Memories from Log Cabin Kitchens



I could smell the fragrance of the thick molasses all the way in the upstairs room my brother and I shared. My grandpa’s molasses making trays and tools were still tucked under the shed, waiting to be washed today before the bugs went crazy.

The lightning storm that had crept up suddenly the night before had almost ruined this years molasses run, be together, our neighbors, my father and brother finished the load.

I don’t think any one who has never gone through the grinding of cane stalks, the shuttling of the sugary fluid through the zig-zag trays, or stood sweating in the August heat should be allowed to savor the incomparable taste of warm biscuits slathered in molasses!

When we were young, our family had a joke. If you asked for ‘lasses, that meant that you were asking for your first serving. If you anted a second service you asked for “molasses!”.

Not many people get to see the metal trays set up for molasses making these days They didn’t see horses turning the machine that grinds the stalks of sugar cane, they don’t watch the paddle moving the molasses along the divided trays above the flames. Indeed the love of molasses has nearly disappeared in some areas.

Oh, go on to thee store, buy a bottle and try to imagine the making of molasses I have described, use the little honey stirring devise to drizzle the molasses on your canned biscuits. I guarantee, you will get a glimpse of the way grandpa make then as you close your eyes and savor the first bite!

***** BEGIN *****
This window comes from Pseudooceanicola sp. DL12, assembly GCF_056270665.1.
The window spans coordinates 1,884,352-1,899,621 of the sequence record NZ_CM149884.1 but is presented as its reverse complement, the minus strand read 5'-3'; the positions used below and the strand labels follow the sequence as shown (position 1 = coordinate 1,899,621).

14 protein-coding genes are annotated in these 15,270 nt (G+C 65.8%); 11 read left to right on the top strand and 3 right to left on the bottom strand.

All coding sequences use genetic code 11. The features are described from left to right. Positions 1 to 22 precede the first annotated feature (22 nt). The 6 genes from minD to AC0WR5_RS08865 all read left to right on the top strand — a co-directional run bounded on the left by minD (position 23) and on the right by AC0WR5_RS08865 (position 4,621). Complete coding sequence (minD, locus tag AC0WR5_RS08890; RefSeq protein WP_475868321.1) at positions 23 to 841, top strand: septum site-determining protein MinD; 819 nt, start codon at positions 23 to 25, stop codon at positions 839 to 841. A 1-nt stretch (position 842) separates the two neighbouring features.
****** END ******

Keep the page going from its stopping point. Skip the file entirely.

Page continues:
6 Responses so far »

  1. 1

    Sandra Bennett said,

    Gots ta have some “molasses” !!!
    Cannot make baked beans without it !! 😉

  2. 3

    Tina said,

    Mmmmm…now I am hungry! What a fine memory to have. Sweet and enduring.

  3. 5

    A great memory. So many will never know the way things used yo br tone.

  4. 6

    Sara Healy said,

    This was interesting. I’ve never experienced the making of molasses, but you did a great job of walking me through it in my mind. I could see the horses (I like horses) walking in a circle and hear the sounds of the grinding…just as you wrote it. That’s what good story telling is all about; creating a vision of something in the reader’s mind, even though they’ve never experienced it. Well done and thank you.

    p.s. loved the tease about asking for more!

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